Master's studies gain insight into tragedy
As news reports filtered out of fire-ravaged Slave Lake, Alta., recently, tales of heroism and perseverance in the midst of personal tragedy riveted the public. The stories took on even more meaning to University of Lethbridge master’s student Ainslee Kimmel, who is completing her thesis by studying the effects of wildfire and the resiliency of people who experience its wrath.
Kimmel’s study focus is on the 2009 West Kelowna fire but she couldn’t help but draw similarities to the stories she hears about the residents of Slave Lake.
“I think a big thing I see that’s similar between the two is the factor of the unknown,” she says. “A lot of people said the most stressful thing about the fire was the act of being evacuated, and then hearing reports on what parts of town were and were not affected by the fire, not knowing if they had or had not lost everything.”
Kimmel, a Calgary native, came to the University with a bachelor of psychology degree from the University of Victoria. Her goal is to eventually become a registered psychologist, which might seem contrary to her master’s work (MEd in the Faculty of Education) at first glance, but it’s all by design. She chose the University of Lethbridge over other graduate programs because it is allowing her a more hands-on, practical approach to her vocation.
“The other schools I was accepted to were more research oriented and I wanted to finish my master’s with a practical skillset, and I found that here,” she says. “It allows me to focus more on counselling as opposed to a master’s in health psychology, which puts you in the stream for studying a PhD and possibly teaching.”
Working with supervisor Dr. Judith Kulig, an expert in wildfire research and community resiliency from a health sciences perspective, Kimmel sees the practical potential of her findings.
“I just want to know how people cope after something like a wildfire event,” she says. “Wildfires in Canada are increasingly a big issue and if we can determine how people cope, hopefully we can develop strategies to help people function better after a wildfire.”
Kimmel actually worked with Kulig as a research assistant for a year prior to the beginning of her thesis. Despite the fact that she’s pursuing a master’s of education degree, she was given special dispensation to have Kulig as her supervisor. She travelled with Kulig to conduct interviews and acquire data following a wildfire event in Barriere, B.C., and is using that experience to guide her through her study of the West Kelowna event.
“Through the work I did with Dr. Kulig, we saw people in Barriere who made it through the fire without losing their homes and yet they had lingering symptoms of depression, while some of those who lost their homes were able to bounce back quicker,” says Kimmel. “Understanding how that works and how we can help these people on various levels is the ultimate goal.”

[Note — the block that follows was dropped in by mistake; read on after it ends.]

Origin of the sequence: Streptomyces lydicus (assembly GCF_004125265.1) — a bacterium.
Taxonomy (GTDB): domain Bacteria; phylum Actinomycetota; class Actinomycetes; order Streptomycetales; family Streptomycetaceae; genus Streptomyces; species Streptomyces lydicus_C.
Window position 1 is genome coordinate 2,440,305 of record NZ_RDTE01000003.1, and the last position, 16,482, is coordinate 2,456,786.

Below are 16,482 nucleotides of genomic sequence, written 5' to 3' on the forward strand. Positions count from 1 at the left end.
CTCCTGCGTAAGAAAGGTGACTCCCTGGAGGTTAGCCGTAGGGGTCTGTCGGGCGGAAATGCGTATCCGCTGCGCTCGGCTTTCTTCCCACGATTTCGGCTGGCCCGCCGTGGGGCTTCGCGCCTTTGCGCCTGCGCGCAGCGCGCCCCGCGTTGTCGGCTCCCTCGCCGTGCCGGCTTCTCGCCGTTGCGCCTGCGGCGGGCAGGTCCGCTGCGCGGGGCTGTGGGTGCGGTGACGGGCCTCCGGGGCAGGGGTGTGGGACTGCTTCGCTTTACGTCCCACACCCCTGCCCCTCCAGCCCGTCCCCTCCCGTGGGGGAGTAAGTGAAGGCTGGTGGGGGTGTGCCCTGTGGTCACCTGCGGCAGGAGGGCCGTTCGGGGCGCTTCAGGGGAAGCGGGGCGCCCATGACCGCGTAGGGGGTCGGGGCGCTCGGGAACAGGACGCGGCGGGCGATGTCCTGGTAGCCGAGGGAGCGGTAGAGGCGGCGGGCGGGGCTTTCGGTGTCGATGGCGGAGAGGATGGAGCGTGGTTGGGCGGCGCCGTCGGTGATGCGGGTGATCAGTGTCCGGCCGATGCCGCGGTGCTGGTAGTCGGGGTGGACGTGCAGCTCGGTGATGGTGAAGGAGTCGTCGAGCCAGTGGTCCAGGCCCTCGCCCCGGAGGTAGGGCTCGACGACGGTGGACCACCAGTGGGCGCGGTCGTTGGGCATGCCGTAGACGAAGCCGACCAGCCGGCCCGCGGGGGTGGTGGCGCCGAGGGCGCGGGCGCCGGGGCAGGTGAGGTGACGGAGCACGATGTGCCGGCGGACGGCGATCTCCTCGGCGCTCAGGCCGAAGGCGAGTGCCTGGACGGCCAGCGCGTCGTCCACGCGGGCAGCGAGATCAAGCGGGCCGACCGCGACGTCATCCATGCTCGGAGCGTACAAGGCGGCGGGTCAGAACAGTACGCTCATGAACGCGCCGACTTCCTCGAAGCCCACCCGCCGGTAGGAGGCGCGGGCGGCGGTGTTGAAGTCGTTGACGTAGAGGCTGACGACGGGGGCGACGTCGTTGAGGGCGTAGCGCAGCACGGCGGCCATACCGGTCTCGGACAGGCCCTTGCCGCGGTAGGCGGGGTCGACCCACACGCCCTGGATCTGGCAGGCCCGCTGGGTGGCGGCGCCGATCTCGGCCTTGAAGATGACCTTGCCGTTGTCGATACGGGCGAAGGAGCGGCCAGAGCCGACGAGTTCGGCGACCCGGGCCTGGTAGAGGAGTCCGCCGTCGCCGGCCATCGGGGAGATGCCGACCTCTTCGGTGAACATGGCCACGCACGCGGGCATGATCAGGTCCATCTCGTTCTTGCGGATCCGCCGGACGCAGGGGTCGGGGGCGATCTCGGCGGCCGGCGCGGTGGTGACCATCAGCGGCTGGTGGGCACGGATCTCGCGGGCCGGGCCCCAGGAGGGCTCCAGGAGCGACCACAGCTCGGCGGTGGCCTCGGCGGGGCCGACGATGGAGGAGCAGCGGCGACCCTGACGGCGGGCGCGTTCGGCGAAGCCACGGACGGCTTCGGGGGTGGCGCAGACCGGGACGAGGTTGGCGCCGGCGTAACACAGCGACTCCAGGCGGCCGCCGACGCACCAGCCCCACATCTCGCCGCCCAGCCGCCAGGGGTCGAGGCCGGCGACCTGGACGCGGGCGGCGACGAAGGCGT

While Kulig’s research emphasis focuses on community resiliency as a whole, Kimmel’s approach, as a psychologist in training, is more specific.
“I felt I could pursue something more on the individual aspects of wildfire,” she says, noting that her findings, although preliminary, are not entirely negative. “I’m also looking at how people grow from the experience as a result. It’s termed post-traumatic growth in the literature and discusses how people can go through something traumatic and months and even years later benefit from it in terms of developing closer relationships, a better attitude on life and a feeling of strength and confidence that they were able to get through it.”
To date, Kimmel has made one trip to Kelowna, interviewing a host of government and firefighting personnel. She expects to return to complete her interviews this fall and will finish writing her thesis over the winter. Kimmel says her excellent relationship with Kulig has been integral to the process.
“She’s such a caring person and is really there to help a student. She’s also always included me, in terms of authorship, on anything we’ve worked on,” says Kimmel. “We get along so well on a personal level and I don’t know if everybody has that with their supervisor – it really can make a difference.”
Kimmel’s research was made possible by a $17,500 Social Sciences and Humanities Research Council grant.
GET THE FACTS
• Kimmel’s study actually includes three fire events in and around West Kelowna in 2009, including: Terrace Mountain Fire (9,277 hectares burned); Glenrosa Fire (400 hectares); and the Rose Valley Fire (200 hectares).
• Only four structures were lost in West Kelowna, despite the potential of losing many more that were threatened, and Kimmel says her preliminary findings show a sense of pride from residents over how the crisis was handled.
• Kimmel accompanied Dr. Kulig to Texas to present findings from her research at an international conference.
This story first appeared in the Legend. For a look at the Legend in a flipbook format, follow this link.